A new IMAX documentary film, “Journey to Space,” will have its Northwest premiere Saturday at The Museum of Flight.
The film looks back at the glory days of the 135 flights made during the space shuttle program and looks to the future of manned space exploration.
The film’s writer and director, Mark Krenzien, wanted the film to remind viewers that the space program did not halt with the end of the shuttle flights in 2011. His film tells the story of the next chapter of space exploration, according to Ted Huetter, museum spokesman.
The 45-minute film uses footage shot during missions and narration by Patrick Stewart to tell its story.
It also relies on an interview with astronaut Chris Ferguson, who commanded the final shuttle mission, to look back at the successes of that program, including building the International Space Station and deploying and repairing the Hubble Space Telescope.
Krenzien also talks with Serena Aunon, a newly selected astronaut, about what future mission might be like and where they might go, including a possible 21/2-year mission to Mars.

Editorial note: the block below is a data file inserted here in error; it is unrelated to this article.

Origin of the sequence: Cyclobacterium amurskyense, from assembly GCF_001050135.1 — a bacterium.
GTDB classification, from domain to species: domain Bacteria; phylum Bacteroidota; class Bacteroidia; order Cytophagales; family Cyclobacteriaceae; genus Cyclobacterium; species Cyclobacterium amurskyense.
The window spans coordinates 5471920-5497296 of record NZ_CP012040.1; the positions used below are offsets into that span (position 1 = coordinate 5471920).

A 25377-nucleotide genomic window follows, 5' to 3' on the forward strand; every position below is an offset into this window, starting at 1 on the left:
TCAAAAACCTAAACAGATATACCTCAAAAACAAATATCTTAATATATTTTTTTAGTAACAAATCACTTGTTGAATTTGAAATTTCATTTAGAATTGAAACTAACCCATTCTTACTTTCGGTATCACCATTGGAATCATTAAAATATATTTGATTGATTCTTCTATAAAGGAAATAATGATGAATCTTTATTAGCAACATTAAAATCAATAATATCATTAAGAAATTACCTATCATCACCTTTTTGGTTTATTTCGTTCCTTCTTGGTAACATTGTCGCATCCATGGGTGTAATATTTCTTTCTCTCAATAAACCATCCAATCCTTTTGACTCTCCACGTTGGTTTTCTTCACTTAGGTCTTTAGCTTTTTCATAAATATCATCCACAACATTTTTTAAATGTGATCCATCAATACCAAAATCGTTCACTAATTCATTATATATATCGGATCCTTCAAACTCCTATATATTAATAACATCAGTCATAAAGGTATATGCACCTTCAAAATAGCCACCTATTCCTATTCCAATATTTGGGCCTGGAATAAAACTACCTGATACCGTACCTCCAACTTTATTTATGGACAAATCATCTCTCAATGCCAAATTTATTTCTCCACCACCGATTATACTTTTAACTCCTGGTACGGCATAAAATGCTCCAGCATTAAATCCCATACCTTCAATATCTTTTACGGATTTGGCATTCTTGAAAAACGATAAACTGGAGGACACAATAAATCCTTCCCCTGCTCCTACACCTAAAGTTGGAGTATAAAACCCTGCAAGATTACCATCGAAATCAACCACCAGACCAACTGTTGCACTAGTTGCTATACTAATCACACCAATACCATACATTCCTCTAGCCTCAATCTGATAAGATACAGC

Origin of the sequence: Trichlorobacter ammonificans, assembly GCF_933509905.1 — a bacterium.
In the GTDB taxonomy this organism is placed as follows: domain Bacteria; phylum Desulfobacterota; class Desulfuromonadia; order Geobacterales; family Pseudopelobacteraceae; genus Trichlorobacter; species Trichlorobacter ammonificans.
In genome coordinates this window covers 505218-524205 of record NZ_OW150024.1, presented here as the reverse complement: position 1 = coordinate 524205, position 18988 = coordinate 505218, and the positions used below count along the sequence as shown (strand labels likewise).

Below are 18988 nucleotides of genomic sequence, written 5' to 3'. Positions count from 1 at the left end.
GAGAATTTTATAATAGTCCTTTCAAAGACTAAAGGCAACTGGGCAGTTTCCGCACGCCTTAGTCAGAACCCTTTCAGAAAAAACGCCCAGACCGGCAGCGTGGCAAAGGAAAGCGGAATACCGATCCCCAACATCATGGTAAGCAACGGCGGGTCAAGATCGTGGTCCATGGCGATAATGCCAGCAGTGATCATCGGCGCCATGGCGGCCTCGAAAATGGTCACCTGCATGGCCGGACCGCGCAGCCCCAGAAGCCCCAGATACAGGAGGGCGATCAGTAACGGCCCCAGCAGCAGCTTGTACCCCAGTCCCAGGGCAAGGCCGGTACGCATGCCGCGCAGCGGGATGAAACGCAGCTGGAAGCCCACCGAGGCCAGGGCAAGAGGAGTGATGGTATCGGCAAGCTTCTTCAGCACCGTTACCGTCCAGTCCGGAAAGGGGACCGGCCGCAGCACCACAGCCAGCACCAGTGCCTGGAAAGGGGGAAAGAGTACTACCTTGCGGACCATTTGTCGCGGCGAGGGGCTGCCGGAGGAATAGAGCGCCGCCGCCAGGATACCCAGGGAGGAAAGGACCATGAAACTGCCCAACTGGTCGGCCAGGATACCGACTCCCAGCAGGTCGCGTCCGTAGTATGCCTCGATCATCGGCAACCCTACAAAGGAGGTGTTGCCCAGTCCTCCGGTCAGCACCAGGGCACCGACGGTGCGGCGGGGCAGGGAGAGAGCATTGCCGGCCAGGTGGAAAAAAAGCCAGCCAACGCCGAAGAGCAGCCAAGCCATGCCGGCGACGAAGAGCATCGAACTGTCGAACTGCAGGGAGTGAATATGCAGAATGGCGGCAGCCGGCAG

In putting the film together, Krenzien said in a news release, he wanted to help people who saw the movie understand how the experiences of the shuttle program — in terms of planning and actual hardware — have charted the course for the next phase of human exploration beyond low-Earth orbit.
“No longer science fiction, a human mission to Mars is in the planning stages, and major steps are being taken to make it a reality within a generation,” Bob Kresser, chief executive officer of K2 Films, said in a prepared statement. “Our goal in making this film was to tie together the actual hardware being built with the tremendous planning under way that will make the next steps in space exploration the most far-reaching in our history.”
K2 Films and Giant Screen Films co-produced and co-distributed the film.
The new film closely complements the museum’s Spaceflight Academy’s fun approach to shuttle history and future spaceflight, Huetter said.
The movie will be shown throughout every day for a separate admission of $2 general and $1 for museum members.
While at the museum, visitors also can see the space shuttle trainer crew compartment.